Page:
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John the Baptist’s Christology, Part I: The Virginal Conception of Jesus

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November 2008

What could John have known about who Jesus really was? On sound critical grounds, I think we can say a lot more than is typically done. (1) It is undisputed that John the Baptist lived and baptized Jesus (he’s mentioned in Josephus as a righteous man, and all four Gospels connect him to Jesus). (2) Isa 40:3 is used in relation to his ministry in all four Gospels, in which he is viewed as a forerunner to one greater than himself. If John’s Gospel is independent from the synoptics, this makes for a very compelling case that Isa 40:3 goes all the way back to John himself as a self-description. (3) The criterion of embarrassment shows that he really did baptize Jesus (cf. Matt 3) and that he was probably uncomfortable doing it. John’s Gospel, for example, omits the actual baptism, but speaks of John’s humility in relation to Jesus.

What did John definitely know about Jesus? He almost surely knew of the incriminating evidence about Jesus’ birth—that is, that he was conceived out of wedlock (among other reasons, the two men were related; also, John 8:41, 47, implies that it was common knowledge that Jesus’ birth was not proper). Now, if this is the case, then we have to ask: Why would John knowingly promote Jesus? After all, his own disciples left him to follow Jesus. What parallels are there in Judaism that have a forerunner in the first place? And what parallels are there that have a godly forerunner promote someone greater than himself when that forerunner knows that the one he is promoting had dark beginnings? Would this not possibly even disqualify such a person from a great ministry?

Preliminary soundings suggest the following:

OT: Deut 23:3—“Those born of an illicit union shall not be admitted to the assembly of the Lord. Even to the tenth generation, none of their descendants shall be admitted to the assembly of the Lord” (NRSV). As well, sexual immorality and idolatry are used almost interchangeably in the OT (e.g., Hosea), as though they were of one cloth.

DSS: “fornication … belongs to the children of darkness, from whom the children of light must separate themselves as sharply as possible.” —s.v. πόρνη, κτλ. in TDNT 6.588 (article by Hauck & Schultz). That some suggest that John was trained in the Qumran/Essene community would of course support the idea of John’s negative attitude about the offspring of an illicit relationship (although I seriously question whether John was a part of such a community).

Philo—“Philo allegorizes the concept [of πορνεία]. πόρνοι stand for polytheists…, who are for him the sons of harlots…” (TDNT 6.588) Philo (1st century BCE) is motivated by apologetic purposes. He is ashamed of the immorality of his own people and thus allegorizes. But that he equates the offspring of prostitutes with idolatrous people may be significant.

If the evidence of Judaism, including Second Temple Judaism, is overwhelmingly that illegitimate offspring were viewed as tainted, ungodly, disqualified to lead the nation, then it seems that the kinds of positive statements that John makes of Jesus are due to something else that has tipped the scales in favor of Jesus. In other words, it may be that John may well have embraced the virgin conception or else he would not have been able to unashamedly promote Jesus as the ‘lamb of God who takes away the sin of the world’ (a statement that even C. H. Dodd finds authentic). All of the above may well become a significant cause to explain the effect of John’s self-consciousness (in which he is utterly self-deprecating) in relation to Jesus.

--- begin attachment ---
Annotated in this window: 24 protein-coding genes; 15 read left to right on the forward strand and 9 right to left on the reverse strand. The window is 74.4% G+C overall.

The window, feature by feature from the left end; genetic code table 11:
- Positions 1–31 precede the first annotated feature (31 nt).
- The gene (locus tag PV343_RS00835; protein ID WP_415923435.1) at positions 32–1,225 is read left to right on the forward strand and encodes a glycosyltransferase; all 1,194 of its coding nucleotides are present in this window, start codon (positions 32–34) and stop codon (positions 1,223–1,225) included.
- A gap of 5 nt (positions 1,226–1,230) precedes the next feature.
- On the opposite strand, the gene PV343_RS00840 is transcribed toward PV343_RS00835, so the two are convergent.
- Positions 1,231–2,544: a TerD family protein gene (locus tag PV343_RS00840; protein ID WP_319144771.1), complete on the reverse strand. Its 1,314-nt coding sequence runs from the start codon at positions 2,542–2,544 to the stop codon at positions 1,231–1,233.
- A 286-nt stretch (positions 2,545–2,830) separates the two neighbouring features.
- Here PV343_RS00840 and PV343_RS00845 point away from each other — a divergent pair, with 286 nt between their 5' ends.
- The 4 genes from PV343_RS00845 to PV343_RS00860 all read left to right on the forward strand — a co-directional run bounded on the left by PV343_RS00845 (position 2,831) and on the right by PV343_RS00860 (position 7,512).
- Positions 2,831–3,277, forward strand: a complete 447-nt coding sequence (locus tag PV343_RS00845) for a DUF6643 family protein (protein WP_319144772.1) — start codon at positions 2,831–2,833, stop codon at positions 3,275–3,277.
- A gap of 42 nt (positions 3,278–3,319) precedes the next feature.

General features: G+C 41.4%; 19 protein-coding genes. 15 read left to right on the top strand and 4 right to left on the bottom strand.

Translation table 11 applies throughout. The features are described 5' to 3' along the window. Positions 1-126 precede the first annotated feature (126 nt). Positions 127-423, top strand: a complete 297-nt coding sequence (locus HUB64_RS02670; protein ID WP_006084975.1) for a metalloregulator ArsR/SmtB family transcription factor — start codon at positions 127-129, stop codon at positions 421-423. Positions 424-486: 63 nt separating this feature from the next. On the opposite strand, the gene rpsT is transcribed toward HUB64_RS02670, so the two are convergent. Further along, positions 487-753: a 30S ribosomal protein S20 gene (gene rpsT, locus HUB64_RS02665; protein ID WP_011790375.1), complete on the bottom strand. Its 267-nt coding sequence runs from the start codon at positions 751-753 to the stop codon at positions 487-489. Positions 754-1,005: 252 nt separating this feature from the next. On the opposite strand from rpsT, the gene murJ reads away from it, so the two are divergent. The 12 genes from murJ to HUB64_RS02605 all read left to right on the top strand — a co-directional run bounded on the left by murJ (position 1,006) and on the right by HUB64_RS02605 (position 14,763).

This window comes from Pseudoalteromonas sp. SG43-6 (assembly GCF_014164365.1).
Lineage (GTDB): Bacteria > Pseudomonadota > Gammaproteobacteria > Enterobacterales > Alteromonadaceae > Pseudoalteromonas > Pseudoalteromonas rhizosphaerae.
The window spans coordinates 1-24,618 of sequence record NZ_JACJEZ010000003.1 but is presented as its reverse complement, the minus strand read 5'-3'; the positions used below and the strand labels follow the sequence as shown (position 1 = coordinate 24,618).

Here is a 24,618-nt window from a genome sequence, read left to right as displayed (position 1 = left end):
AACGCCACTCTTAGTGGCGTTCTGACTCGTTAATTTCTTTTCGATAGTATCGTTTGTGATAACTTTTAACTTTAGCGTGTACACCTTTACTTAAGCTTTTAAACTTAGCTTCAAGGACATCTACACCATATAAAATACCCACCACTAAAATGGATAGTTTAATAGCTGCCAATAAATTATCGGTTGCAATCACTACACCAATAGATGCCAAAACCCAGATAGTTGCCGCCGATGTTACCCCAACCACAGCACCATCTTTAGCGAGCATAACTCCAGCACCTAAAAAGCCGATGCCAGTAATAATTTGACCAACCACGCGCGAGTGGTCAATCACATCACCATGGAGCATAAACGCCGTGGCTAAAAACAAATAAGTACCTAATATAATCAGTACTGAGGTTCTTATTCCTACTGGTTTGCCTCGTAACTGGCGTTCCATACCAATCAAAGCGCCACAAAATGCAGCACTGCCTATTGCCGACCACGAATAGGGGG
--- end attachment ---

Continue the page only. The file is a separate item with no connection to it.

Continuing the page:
I’m not saying that John necessarily believed in the virginal conception of Jesus; but the evidence seems to suggest that he was aware of the popular view of Jesus as having been conceived in fornication, and yet he did not accept the social stigma, deeply rooted in the Judaism of the day, that is normally associated with one whose parentage is not pristine. Although it may be saying too much that John embraced the virginal conception, it does not seem to be too much to say that John thought of Jesus’ origins as somehow supernatural.

He, like many others, may have withheld judgment about Jesus’ origins and allowed Jesus’ actions to speak. But that view is problematic: Before Jesus had any public ministry—a ministry which did not begin until John baptized him—John was already seeing himself as lower than Jesus, as the man who needed to be baptized by Jesus rather than vice versa, as one who needed to decrease as Jesus increased. All of this fits with the idea that John held to some sort of supernatural origin for Jesus. The criterion of coherence thus fits perfectly well with the picture we see in the Gospels; any other view distorts what we know about John’s relation to Jesus. Thus, we might add John the Baptist as a potential indirect witness to the virginal conception. More research needs to be done, of course, but this is a suggestion that needs to be fleshed out before it can be rejected outright. In particular, what needs to be examined are texts that speak with approbation about a certain holy leader within Judaism whose origins are known to be shameful. Further, those who speak thus must be godly themselves, good examples of the righteous man in Judaism. It would be interesting to find such parallels; if they exist, then my tentative conclusions here should be softened. But they should not be fully discounted because John’s view of Jesus seems to hint that he is someone very special, someone much holier than John himself, someone who is almost otherworldly. That effect cannot be explained on the basis of simply overlooking Jesus’ tainted beginnings. Some greater cause is required, something like the virginal conception.

Related Topics: Christology